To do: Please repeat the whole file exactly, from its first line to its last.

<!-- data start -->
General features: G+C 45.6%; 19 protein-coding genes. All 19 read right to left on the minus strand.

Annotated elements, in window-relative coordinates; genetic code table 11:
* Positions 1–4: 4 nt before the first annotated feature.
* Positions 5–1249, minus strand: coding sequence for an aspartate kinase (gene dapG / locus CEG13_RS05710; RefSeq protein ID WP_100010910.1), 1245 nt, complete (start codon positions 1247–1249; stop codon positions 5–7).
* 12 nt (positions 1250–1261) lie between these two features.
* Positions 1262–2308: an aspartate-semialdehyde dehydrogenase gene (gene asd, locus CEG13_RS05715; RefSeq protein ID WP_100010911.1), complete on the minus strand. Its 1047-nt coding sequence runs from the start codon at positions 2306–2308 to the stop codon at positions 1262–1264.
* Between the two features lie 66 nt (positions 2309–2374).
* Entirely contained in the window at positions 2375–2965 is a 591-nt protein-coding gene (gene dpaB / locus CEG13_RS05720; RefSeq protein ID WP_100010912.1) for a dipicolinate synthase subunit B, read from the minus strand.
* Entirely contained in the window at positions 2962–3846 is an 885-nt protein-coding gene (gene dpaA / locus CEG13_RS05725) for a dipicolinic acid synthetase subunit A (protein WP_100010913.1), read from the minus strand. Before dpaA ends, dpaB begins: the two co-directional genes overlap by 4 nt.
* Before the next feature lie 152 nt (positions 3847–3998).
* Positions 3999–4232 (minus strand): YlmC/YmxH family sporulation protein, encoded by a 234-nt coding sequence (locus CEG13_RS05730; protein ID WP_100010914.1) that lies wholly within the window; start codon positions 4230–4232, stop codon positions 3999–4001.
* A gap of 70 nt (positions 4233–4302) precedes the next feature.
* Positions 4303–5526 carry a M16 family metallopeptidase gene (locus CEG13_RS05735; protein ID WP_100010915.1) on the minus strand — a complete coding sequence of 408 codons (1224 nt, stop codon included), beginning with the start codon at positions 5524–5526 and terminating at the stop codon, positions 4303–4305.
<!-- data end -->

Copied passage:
General features: G+C 45.6%; 19 protein-coding genes. All 19 read right to left on the minus strand.

Annotated elements, in window-relative coordinates; genetic code table 11:
* Positions 1–4: 4 nt before the first annotated feature.
* Positions 5–1249, minus strand: coding sequence for an aspartate kinase (gene dapG / locus CEG13_RS05710; RefSeq protein ID WP_100010910.1), 1245 nt, complete (start codon positions 1247–1249; stop codon positions 5–7).
* 12 nt (positions 1250–1261) lie between these two features.
* Positions 1262–2308: an aspartate-semialdehyde dehydrogenase gene (gene asd, locus CEG13_RS05715; RefSeq protein ID WP_100010911.1), complete on the minus strand. Its 1047-nt coding sequence runs from the start codon at positions 2306–2308 to the stop codon at positions 1262–1264.
* Between the two features lie 66 nt (positions 2309–2374).
* Entirely contained in the window at positions 2375–2965 is a 591-nt protein-coding gene (gene dpaB / locus CEG13_RS05720; RefSeq protein ID WP_100010912.1) for a dipicolinate synthase subunit B, read from the minus strand.
* Entirely contained in the window at positions 2962–3846 is an 885-nt protein-coding gene (gene dpaA / locus CEG13_RS05725) for a dipicolinic acid synthetase subunit A (protein WP_100010913.1), read from the minus strand. Before dpaA ends, dpaB begins: the two co-directional genes overlap by 4 nt.
* Before the next feature lie 152 nt (positions 3847–3998).
* Positions 3999–4232 (minus strand): YlmC/YmxH family sporulation protein, encoded by a 234-nt coding sequence (locus CEG13_RS05730; protein ID WP_100010914.1) that lies wholly within the window; start codon positions 4230–4232, stop codon positions 3999–4001.
* A gap of 70 nt (positions 4233–4302) precedes the next feature.
* Positions 4303–5526 carry a M16 family metallopeptidase gene (locus CEG13_RS05735; protein ID WP_100010915.1) on the minus strand — a complete coding sequence of 408 codons (1224 nt, stop codon included), beginning with the start codon at positions 5524–5526 and terminating at the stop codon, positions 4303–4305.